WASHINGTON — Democratic presidential frontrunner Hillary Clinton has called for a path to citizenship for some of the 11 million illegal immigrants in the United States, drawing a sharp contrast with her Republican foes.
The former secretary of state and ex-first lady called immigration a family and economic issue, and pressed for expanding a program to help not just immigrant children but their parents as well stay in the US.
She has long backed an overhaul of the US immigration system, especially for youths raised in the United States who dream of coming out of the shadows.
"We can't wait any longer for a path to full and equal citizenship," Clinton on Tuesday told a roundtable at a Las Vegas high school in some of her most expansive comments on what looks set to be a major talking point in the 2016 race to the White House.
Clinton fired the opening salvo in what promises to be a heated immigration debate on the campaign trail, in an effort to draw out the conservatives' reactions.
"This is where I differ with everybody on the Republican side," she said.
"Make no mistake, today not a single Republican candidate announced or potential is clearly and consistently supporting a path to citizenship, not one.
"When they talk about legal status, that is code for second-class status." Her campaign later stressed that "Hillary Clinton has made clear that one of the four 'big fights' driving her campaign will be strengthening families and communities – and immigration reform is crucial to that fight." About 27 per cent of the population of Nevada, the state home to Las Vegas, is Hispanic.
Some of the participants in the discussion were undocumented immigrants, people who were only provided temporary visas or whose parents are undocumented.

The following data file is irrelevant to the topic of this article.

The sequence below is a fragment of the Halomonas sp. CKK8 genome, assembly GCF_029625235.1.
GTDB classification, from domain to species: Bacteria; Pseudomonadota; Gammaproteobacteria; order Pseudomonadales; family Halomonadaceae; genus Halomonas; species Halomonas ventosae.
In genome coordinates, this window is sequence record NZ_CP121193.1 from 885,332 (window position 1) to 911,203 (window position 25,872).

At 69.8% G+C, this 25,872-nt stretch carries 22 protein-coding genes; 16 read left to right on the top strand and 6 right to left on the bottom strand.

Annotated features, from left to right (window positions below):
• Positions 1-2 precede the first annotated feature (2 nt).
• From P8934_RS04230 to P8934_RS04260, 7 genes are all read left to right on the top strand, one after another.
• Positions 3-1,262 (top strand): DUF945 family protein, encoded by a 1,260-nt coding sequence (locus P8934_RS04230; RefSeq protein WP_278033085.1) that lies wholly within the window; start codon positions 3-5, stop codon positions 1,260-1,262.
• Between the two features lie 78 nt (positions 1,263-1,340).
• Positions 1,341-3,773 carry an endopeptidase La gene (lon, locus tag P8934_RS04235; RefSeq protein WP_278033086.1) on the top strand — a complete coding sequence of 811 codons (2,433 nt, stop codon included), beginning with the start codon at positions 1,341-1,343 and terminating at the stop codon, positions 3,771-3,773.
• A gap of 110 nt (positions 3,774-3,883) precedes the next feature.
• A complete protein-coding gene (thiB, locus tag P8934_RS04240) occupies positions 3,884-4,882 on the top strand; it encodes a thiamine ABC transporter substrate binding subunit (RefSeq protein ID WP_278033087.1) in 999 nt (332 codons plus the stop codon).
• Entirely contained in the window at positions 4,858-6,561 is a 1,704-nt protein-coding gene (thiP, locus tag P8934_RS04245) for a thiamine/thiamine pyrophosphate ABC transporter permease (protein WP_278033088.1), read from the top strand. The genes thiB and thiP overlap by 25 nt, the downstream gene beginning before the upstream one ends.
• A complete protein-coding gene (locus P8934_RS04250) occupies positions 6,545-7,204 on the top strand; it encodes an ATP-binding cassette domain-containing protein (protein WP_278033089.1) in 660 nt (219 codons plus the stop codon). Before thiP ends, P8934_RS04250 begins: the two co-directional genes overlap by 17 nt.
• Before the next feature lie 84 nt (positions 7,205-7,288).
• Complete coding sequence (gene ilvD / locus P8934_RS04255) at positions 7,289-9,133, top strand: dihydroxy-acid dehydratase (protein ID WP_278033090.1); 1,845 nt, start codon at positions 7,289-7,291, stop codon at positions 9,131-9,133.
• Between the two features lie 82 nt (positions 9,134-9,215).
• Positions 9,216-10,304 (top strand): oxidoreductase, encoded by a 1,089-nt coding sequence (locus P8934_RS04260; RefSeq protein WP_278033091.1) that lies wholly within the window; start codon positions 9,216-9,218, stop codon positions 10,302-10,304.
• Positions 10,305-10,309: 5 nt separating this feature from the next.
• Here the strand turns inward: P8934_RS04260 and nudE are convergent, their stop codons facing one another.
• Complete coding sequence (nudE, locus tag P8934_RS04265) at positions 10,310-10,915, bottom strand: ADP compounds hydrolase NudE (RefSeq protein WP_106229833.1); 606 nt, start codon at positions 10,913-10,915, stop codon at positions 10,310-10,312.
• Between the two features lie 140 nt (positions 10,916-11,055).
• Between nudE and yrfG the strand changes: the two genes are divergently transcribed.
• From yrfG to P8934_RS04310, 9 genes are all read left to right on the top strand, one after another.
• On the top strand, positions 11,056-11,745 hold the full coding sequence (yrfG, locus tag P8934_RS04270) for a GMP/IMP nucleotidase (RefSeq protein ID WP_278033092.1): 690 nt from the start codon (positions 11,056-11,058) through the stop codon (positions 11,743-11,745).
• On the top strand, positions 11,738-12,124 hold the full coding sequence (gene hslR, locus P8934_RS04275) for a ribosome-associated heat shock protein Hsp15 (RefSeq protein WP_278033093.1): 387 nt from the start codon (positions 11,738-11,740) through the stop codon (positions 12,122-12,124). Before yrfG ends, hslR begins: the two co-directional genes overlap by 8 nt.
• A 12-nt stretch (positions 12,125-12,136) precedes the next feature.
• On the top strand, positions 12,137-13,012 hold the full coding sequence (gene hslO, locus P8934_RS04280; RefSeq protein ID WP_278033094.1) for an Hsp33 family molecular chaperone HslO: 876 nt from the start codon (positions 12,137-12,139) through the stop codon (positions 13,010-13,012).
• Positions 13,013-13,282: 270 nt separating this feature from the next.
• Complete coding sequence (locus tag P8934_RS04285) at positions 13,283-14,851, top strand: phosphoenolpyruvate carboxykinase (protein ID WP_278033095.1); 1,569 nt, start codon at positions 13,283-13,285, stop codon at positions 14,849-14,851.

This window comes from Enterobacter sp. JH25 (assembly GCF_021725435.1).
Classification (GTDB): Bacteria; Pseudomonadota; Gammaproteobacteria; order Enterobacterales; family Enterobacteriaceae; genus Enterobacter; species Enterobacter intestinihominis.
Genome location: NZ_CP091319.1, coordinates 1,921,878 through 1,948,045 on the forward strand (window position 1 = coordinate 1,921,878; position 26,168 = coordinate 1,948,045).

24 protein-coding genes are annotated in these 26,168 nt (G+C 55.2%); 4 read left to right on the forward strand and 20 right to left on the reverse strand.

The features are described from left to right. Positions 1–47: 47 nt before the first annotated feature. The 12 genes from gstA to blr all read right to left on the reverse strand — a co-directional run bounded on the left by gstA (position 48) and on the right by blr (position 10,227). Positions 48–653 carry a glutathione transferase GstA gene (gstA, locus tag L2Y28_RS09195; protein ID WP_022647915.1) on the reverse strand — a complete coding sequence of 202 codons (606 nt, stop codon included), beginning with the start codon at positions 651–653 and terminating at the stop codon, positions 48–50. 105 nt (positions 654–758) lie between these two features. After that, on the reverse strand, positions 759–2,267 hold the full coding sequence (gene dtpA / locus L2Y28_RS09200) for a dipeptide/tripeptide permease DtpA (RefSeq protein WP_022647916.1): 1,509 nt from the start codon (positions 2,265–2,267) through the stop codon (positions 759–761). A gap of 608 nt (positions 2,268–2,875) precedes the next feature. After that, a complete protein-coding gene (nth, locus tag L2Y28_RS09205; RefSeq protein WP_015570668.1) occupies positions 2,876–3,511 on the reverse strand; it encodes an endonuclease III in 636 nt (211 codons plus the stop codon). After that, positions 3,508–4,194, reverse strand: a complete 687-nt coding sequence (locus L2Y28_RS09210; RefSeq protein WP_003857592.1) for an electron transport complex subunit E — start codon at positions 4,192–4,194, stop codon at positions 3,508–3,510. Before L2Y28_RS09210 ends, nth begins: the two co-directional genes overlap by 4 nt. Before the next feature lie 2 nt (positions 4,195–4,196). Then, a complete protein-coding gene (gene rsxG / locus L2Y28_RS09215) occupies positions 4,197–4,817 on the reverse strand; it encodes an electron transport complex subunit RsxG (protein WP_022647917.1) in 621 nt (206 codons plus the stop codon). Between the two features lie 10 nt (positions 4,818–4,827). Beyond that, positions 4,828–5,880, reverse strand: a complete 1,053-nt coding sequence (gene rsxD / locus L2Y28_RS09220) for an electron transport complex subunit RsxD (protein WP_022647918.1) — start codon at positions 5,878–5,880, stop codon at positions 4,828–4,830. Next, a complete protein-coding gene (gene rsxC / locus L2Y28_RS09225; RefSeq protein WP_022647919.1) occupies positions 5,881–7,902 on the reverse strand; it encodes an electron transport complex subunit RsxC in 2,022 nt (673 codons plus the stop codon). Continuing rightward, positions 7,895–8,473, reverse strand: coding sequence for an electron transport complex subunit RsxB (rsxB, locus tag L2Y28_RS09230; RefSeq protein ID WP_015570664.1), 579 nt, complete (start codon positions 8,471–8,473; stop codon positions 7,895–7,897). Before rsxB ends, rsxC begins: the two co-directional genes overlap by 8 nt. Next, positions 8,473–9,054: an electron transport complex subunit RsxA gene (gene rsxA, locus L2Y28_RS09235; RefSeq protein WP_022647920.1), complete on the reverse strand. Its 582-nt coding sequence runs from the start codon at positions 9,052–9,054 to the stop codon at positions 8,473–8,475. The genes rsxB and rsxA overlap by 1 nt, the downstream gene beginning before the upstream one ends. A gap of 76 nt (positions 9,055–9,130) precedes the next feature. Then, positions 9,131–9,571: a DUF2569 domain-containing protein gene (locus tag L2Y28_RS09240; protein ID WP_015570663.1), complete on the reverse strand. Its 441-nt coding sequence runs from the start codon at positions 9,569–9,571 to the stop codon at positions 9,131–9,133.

The hot-button immigration issue is currently stalled in Congress.
Both Democrats and Republicans agree that the large undocumented immigrant population and breaks in the visa quota system make immigration reform crucial.
An overhaul that would have regulated millions of immigrants passed in the then Democrat-held Senate in 2013, but it was blocked in the Republican-majority House of Representatives.
A huge influx of minors from Central America brought the issue back to the fore, with Republicans insisting no reform was possible until the border with Mexico was reinforced.
Obama used an executive order to bypass a hostile Congress and drive through measures to protect about four million undocumented foreigners from deportation in November.
But in February, just before the measures were to go into effect, a Texas judge issued an emergency injunction until a trial on their legality could be held.
Clinton said she backed Obama's approach.
"If Congress continues to refuse to act, as president I will do everything possible under the law to go even further," Clinton said.
Clinton criticised current immigration enforcement and detention policies, saying they need to be "more humane, more targeted and more effective." "I don't think we should put children and vulnerable people into big detention facilities because I think they're at risk," she said.
But no large-scale legislative reform is expected before the end of Obama's term. — AFP